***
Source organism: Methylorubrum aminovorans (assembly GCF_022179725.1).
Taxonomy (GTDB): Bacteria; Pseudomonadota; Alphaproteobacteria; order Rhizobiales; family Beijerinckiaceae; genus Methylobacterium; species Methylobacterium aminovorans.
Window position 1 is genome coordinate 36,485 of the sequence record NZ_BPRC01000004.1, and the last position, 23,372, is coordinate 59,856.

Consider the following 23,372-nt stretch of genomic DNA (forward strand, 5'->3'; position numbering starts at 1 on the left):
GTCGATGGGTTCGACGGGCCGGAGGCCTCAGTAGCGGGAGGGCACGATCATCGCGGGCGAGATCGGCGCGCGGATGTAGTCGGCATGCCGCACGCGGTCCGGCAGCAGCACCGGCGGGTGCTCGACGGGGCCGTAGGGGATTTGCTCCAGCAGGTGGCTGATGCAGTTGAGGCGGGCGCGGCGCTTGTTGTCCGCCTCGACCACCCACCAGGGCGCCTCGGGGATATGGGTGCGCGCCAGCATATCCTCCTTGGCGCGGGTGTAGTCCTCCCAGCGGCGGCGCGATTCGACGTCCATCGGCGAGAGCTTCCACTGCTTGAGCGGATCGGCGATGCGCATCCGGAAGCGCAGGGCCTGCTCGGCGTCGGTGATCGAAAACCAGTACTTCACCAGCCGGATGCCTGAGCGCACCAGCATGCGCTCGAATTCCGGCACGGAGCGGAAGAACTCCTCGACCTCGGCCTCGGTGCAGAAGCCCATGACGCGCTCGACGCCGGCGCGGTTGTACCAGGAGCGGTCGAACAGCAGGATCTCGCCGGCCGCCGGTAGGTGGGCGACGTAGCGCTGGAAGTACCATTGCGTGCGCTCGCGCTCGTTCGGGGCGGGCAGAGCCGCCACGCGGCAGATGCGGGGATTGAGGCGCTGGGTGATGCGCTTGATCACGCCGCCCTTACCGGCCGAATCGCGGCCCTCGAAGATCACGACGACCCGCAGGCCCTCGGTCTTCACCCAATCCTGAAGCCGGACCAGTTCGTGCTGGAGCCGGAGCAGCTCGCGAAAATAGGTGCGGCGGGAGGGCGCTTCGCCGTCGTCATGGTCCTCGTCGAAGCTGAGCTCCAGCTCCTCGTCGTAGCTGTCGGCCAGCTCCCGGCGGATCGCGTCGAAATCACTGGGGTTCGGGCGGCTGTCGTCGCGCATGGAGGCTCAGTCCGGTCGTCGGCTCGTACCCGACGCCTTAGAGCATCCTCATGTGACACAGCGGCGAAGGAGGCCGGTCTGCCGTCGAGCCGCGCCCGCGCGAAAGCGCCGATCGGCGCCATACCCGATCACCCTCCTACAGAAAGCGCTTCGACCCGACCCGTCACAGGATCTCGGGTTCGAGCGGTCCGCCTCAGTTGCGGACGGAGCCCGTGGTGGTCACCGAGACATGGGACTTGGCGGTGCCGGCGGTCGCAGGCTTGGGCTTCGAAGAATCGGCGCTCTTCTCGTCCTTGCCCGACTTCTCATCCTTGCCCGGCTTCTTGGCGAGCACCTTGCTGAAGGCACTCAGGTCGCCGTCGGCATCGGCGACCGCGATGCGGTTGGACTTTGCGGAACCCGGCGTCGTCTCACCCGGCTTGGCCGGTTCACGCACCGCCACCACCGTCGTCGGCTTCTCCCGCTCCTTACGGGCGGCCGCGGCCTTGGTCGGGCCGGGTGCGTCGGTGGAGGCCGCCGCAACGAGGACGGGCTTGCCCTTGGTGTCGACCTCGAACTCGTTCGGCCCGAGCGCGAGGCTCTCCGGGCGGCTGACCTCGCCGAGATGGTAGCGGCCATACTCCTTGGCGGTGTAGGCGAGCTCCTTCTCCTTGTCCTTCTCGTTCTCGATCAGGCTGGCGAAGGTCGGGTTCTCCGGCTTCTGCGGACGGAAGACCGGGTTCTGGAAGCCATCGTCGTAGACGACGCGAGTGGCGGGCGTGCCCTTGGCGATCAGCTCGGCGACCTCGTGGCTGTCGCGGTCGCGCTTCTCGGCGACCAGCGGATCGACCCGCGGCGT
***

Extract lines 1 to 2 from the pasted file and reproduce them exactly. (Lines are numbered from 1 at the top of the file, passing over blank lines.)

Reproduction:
Source organism: Methylorubrum aminovorans (assembly GCF_022179725.1).
Taxonomy (GTDB): Bacteria; Pseudomonadota; Alphaproteobacteria; order Rhizobiales; family Beijerinckiaceae; genus Methylobacterium; species Methylobacterium aminovorans.